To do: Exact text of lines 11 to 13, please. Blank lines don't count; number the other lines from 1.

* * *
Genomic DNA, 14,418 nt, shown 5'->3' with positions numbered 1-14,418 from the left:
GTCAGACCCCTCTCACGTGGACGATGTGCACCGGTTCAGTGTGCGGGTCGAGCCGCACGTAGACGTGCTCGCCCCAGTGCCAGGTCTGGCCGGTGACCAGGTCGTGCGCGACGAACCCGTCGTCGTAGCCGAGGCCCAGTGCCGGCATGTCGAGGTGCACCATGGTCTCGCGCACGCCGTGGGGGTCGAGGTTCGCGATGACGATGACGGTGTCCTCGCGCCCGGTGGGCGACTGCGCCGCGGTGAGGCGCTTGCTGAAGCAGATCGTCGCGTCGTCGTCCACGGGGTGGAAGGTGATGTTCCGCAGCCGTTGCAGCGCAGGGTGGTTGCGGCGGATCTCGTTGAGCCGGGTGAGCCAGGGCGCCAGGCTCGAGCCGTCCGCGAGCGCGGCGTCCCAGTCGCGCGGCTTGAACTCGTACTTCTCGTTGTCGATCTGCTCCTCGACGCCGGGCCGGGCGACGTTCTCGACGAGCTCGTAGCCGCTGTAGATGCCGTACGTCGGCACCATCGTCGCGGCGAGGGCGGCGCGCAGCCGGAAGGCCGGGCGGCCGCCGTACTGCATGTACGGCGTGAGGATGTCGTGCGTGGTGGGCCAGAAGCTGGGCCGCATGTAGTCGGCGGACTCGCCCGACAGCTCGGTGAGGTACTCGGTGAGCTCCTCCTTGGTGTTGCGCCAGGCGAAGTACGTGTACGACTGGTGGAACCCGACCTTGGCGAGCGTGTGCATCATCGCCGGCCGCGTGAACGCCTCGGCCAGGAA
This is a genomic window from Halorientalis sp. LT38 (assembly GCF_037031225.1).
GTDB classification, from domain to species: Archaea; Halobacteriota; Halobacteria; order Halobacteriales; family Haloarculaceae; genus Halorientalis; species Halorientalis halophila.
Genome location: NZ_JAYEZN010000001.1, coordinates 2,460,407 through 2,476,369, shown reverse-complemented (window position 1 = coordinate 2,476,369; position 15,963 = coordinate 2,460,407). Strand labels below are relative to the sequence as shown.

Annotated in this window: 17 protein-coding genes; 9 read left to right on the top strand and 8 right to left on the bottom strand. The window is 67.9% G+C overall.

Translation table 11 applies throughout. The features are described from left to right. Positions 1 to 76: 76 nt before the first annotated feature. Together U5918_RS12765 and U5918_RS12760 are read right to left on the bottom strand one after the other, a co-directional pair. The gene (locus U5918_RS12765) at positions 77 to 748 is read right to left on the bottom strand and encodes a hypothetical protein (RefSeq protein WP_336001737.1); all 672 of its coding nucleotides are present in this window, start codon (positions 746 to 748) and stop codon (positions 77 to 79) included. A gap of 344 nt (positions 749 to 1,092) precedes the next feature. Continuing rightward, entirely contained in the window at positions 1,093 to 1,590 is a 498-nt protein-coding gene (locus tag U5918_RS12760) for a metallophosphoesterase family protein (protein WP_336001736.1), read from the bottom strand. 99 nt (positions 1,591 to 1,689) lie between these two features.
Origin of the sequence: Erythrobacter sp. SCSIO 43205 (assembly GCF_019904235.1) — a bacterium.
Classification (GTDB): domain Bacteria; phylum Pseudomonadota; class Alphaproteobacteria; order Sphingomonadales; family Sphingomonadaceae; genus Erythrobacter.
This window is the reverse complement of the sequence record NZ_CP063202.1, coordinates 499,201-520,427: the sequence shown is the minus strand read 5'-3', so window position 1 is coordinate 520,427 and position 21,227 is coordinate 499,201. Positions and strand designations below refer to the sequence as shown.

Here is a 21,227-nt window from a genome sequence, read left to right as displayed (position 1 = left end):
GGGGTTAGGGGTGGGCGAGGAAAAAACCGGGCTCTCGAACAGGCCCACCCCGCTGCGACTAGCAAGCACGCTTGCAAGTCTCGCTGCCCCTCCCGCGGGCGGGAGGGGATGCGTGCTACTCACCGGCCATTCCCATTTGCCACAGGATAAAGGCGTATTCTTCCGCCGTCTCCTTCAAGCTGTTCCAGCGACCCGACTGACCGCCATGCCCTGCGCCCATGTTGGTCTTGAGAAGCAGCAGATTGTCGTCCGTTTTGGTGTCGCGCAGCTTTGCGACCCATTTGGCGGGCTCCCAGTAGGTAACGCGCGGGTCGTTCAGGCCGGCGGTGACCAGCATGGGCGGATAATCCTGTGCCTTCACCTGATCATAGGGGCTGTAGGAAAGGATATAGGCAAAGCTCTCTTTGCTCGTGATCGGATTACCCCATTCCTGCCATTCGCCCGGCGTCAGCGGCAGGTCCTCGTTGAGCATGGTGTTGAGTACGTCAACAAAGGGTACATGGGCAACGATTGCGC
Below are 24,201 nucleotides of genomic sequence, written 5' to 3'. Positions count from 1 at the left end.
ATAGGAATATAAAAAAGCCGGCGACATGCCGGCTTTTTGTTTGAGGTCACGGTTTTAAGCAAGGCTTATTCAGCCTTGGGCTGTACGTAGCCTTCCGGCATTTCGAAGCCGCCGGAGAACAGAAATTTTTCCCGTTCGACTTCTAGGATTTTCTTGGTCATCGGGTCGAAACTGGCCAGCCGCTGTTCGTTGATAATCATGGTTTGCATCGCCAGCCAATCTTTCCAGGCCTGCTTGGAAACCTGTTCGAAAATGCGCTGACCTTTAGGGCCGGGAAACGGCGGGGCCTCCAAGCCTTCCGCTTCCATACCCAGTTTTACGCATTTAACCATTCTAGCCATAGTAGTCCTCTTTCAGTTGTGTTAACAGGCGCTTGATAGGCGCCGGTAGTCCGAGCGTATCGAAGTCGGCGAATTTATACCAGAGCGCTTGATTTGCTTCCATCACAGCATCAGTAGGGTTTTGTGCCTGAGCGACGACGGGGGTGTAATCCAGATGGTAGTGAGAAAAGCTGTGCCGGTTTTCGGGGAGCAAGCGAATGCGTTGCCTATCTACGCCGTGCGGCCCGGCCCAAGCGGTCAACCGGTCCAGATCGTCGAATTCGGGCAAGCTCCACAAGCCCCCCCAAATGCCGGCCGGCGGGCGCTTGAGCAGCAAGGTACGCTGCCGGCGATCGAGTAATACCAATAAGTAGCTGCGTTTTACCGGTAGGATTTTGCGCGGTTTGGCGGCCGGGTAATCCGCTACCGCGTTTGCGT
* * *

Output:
Here is a 21,227-nt window from a genome sequence, read left to right as displayed (position 1 = left end):
GGGGTTAGGGGTGGGCGAGGAAAAAACCGGGCTCTCGAACAGGCCCACCCCGCTGCGACTAGCAAGCACGCTTGCAAGTCTCGCTGCCCCTCCCGCGGGCGGGAGGGGATGCGTGCTACTCACCGGCCATTCCCATTTGCCACAGGATAAAGGCGTATTCTTCCGCCGTCTCCTTCAAGCTGTTCCAGCGACCCGACTGACCGCCATGCCCTGCGCCCATGTTGGTCTTGAGAAGCAGCAGATTGTCGTCCGTTTTGGTGTCGCGCAGCTTTGCGACCCATTTGGCGGGCTCCCAGTAGGTAACGCGCGGGTCGTTCAGGCCGGCGGTGACCAGCATGGGCGGATAATCCTGTGCCTTCACCTGATCATAGGGGCTGTAGGAAAGGATATAGGCAAAGCTCTCTTTGCTCGTGATCGGATTACCCCATTCCTGCCATTCGCCCGGCGTCAGCGGCAGGTCCTCGTTGAGCATGGTGTTGAGTACGTCAACAAAGGGTACATGGGCAACGATTGCGC
Below are 24,201 nucleotides of genomic sequence, written 5' to 3'. Positions count from 1 at the left end.